Combination checkpoint blockade (CCB) targeting inhibitory CTLA4 and PD1 receptors holds promise for cancer therapy. Immune-related adverse events (IRAEs) remain a major obstacle for the optimal application of CCB in cancer. Here, we analyzed B cell changes in patients with melanoma following treatment with either anti-CTLA4 or anti-PD1, or in combination. CCB therapy led to changes in circulating B cells that were detectable after the first cycle of therapy and characterized by a decline in circulating B cells and an increase in CD21lo B cells and plasmablasts. PD1 expression was higher in the CD21lo B cells, and B cell receptor sequencing of these cells demonstrated greater clonality and a higher frequency of clones compared with CD21hi cells. CCB induced proliferation in the CD21lo compartment, and single-cell RNA sequencing identified B cell activation in cells with genomic profiles of CD21lo B cells in vivo. Increased clonality of circulating B cells following CCB occurred in some patients. Treatment-induced changes in B cells preceded and correlated with both the frequency and timing of IRAEs. Patients with early B cell changes experienced higher rates of grade 3 or higher IRAEs 6 months after CCB. Thus, early changes in B cells following CCB may identify patients who are at increased risk of IRAEs, and preemptive strategies targeting B cells may reduce toxicities in these patients.
Rituparna Das, Noffar Bar, Michelle Ferreira, Aaron M. Newman, Lin Zhang, Jithendra Kini Bailur, Antonella Bacchiocchi, Harriet Kluger, Wei Wei, Ruth Halaban, Mario Sznol, Madhav V. Dhodapkar, Kavita M. Dhodapkar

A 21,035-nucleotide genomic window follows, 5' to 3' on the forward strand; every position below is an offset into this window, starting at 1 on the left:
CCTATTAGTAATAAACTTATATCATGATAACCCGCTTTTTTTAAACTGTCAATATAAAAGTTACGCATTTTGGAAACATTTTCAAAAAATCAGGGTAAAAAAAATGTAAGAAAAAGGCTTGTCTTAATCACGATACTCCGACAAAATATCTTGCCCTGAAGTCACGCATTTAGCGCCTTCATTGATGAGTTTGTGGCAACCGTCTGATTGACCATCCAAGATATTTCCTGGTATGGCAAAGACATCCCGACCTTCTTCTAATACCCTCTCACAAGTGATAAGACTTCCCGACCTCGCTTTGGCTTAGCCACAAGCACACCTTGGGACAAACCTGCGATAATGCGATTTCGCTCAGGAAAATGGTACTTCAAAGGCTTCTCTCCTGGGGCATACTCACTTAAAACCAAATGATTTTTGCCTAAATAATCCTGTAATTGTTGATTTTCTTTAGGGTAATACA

The human lung harbors a large population of resident memory T cells (Trm cells). These cells are perfectly positioned to mediate rapid protection against respiratory pathogens such as influenza virus, a highly contagious respiratory pathogen that continues to be a major public health burden. Animal models show that influenza-specific lung CD8+ Trm cells are indispensable for crossprotection against pulmonary infection with different influenza virus strains. However, it is not known whether influenza-specific CD8+ Trm cells present within the human lung have the same critical role in modulating the course of the disease. Here, we showed that human lung contains a population of CD8+ Trm cells that are highly proliferative and have polyfunctional progeny. We observed that different influenza virus–specific CD8+ T cell specificities differentiated into Trm cells with varying efficiencies and that the size of the influenza-specific CD8+ T cell population persisting in the lung directly correlated with the efficiency of differentiation into Trm cells. To our knowledge, we provide the first ex vivo dissection of paired T cell receptor (TCR) repertoires of human influenza–specific CD8+ Trm cells. Our data reveal diverse TCR profiles within the human lung Trm cells and a high degree of clonal sharing with other CD8+ T cell populations, a feature important for effective T cell function and protection against the generation of viral-escape mutants.